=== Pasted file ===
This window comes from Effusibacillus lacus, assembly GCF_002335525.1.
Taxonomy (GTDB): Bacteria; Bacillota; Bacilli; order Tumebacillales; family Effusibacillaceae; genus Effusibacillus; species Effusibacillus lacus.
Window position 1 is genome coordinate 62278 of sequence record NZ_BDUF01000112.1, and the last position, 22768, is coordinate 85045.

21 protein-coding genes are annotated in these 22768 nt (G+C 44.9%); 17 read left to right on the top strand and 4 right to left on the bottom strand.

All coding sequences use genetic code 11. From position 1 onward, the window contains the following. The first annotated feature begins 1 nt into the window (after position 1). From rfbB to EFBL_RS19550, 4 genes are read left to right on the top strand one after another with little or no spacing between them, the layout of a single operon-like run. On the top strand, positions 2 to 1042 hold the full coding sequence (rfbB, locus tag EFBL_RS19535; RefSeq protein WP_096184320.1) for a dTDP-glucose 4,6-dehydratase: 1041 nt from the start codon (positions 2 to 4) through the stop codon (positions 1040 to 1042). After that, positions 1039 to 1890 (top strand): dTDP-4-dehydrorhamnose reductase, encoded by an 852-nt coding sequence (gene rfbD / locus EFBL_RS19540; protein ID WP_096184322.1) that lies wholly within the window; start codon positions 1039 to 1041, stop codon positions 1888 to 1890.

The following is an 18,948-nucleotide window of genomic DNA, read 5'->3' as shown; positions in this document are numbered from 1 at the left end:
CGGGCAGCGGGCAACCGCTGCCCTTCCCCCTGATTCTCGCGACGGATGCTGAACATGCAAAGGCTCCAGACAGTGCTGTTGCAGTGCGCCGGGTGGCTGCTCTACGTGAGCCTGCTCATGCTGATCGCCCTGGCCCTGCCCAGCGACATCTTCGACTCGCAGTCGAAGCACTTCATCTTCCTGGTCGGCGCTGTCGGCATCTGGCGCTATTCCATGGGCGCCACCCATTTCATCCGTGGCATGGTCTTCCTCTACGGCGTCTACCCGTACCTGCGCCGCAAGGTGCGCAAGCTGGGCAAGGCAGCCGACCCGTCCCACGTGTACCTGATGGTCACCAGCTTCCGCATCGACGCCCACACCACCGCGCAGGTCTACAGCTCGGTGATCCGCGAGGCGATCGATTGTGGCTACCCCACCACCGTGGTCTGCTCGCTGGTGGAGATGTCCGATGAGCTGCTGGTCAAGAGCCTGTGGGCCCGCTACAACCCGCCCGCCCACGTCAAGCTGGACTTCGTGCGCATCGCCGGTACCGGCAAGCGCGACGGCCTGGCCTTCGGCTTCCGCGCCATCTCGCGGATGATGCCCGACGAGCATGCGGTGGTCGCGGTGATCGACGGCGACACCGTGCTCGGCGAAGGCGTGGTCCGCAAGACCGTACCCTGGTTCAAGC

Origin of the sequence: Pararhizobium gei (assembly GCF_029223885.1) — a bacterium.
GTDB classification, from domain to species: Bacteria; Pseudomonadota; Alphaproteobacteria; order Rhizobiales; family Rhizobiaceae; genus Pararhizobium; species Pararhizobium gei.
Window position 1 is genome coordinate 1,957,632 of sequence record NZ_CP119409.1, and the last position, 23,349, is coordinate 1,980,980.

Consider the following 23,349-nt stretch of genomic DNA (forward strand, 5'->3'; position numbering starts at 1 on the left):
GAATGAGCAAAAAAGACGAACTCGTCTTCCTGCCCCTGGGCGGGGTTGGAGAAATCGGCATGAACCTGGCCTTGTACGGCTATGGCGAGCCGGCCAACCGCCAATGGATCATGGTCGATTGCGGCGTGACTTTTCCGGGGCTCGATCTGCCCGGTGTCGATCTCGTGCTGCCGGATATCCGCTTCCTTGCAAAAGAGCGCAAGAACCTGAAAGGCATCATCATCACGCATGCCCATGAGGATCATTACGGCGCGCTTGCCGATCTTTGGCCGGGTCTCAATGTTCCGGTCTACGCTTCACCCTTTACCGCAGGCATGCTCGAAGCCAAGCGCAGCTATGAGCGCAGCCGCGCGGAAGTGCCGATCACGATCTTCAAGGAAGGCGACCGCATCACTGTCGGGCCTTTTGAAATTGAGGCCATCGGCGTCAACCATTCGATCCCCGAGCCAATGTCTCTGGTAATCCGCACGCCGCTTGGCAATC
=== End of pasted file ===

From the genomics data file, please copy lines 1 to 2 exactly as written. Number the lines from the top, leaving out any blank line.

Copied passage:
This window comes from Effusibacillus lacus, assembly GCF_002335525.1.
Taxonomy (GTDB): Bacteria; Bacillota; Bacilli; order Tumebacillales; family Effusibacillaceae; genus Effusibacillus; species Effusibacillus lacus.